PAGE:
Monday, November 02, 2009

Paved With Good Intentions: The Failure of Race Relations in Contemporary America

Most whites know ‘institutional racism’ as reverse racism or Affirmative Action—where the civil rights’ rhetoric about being judged by the content of one’s character and not the color of one’s skin falls flat on its nose as an Orwellian platitude. As Taylor remarks, “America practices a host of double standards that permit much to blacks that is denied to whites. The doctrine of white racism excuses blacks even when they are guilty of what is least tolerated in whites: racism itself”


“if whites in America are inveterately bigoted, other nonwhite races should face obstacles similar to those faced by blacks. Yet Chinese, Japanese, Koreans, and even black West Indians have overcome America’s storied racism,” and “instead of complaining about oppression and prejudice—of which there used to be plenty—they have taken responsibility for themselves and seized opportunities for a better life.”

Paved With Good Intentions: The Failure of Race Relations in Contemporary America by Jared Taylor. Review by Ryan Setliff

Paved With Good Intentions

Arguing rather persuasively that alleged white racism is more an excuse for black failure and social pathologies than an accurate explanation, Taylor challenges political correctness on issues concerning race relations and ethnicity in America. He brings a plethora of evidence, statistics and hard facts to the table which bear some uncomfortable truths for many Americans — black and white — and especially that nebulous group we affectionately know as liberals. As Jonathan West laments, “Liberals are not concerned with outcomes or even with how policies work. They are only concerned with how policies FEEL.” That Trotskyite-Marxist ideological appellation ‘racist’ is reflexively thrown at every sensible piece of social dialogue on the matter, and Taylor’s book has not been immune from such charges. But as black economist Walter Williams said, “Paved With Good Intentions should be on everybody’s bookshelf.” See for yourself, what the establishment doesn’t want you to see.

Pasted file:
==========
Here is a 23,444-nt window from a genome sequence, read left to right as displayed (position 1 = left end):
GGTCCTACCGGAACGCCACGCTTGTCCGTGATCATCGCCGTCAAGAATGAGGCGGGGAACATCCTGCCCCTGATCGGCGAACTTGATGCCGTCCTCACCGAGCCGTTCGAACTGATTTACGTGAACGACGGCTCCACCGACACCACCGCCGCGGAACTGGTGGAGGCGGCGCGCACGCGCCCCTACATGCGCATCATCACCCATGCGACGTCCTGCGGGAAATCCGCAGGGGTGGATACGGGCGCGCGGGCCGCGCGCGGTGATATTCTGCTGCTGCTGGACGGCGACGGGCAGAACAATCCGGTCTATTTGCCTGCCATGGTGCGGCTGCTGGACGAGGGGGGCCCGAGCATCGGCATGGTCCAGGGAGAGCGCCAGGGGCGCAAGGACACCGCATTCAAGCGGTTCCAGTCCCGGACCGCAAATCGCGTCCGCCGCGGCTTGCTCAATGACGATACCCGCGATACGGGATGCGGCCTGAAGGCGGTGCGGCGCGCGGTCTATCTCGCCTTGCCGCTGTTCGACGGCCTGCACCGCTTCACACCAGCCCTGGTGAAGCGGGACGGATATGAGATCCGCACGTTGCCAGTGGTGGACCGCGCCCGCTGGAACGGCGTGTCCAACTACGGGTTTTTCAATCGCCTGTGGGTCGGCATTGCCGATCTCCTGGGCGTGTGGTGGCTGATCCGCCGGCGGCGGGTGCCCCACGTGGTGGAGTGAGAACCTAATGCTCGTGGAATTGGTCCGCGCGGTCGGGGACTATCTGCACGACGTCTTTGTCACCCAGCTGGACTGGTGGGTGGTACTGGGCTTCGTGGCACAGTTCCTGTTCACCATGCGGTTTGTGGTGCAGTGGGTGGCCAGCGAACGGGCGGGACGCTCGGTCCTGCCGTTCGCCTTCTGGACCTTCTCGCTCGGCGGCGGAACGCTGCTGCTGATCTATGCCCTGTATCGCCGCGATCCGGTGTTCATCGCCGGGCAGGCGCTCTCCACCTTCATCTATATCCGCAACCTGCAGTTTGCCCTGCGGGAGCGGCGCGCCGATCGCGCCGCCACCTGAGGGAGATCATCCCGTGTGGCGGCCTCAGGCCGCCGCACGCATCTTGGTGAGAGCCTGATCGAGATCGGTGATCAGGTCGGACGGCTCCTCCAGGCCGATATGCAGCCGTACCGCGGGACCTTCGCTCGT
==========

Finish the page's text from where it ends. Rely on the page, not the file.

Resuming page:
The Myth of Institutional Racism Holding Down Minorities

In his introduction, Taylor notes, “For many people, both black and white, the notion that white racism explains black failure is the key to understanding American society. They are so convinced of the prevalence of white racism that they refuse even to consider the possibility that it may not be the sole obstacle to success for black Americans. For them, white racism is a brutal fact that seldom need be questioned—to question it may be immoral” (p. 16.)

Taylor points out with much validity,
“if whites in America are inveterately bigoted, other nonwhite races should face obstacles similar to those faced by blacks. Yet Chinese, Japanese, Koreans, and even black West Indians have overcome America’s storied racism,” and “instead of complaining about oppression and prejudice—of which there used to be plenty—they have taken responsibility for themselves and seized opportunities for a better life.”

Source:
Paved With Good Intentions: The Failure of Race Relations in Contemporary America

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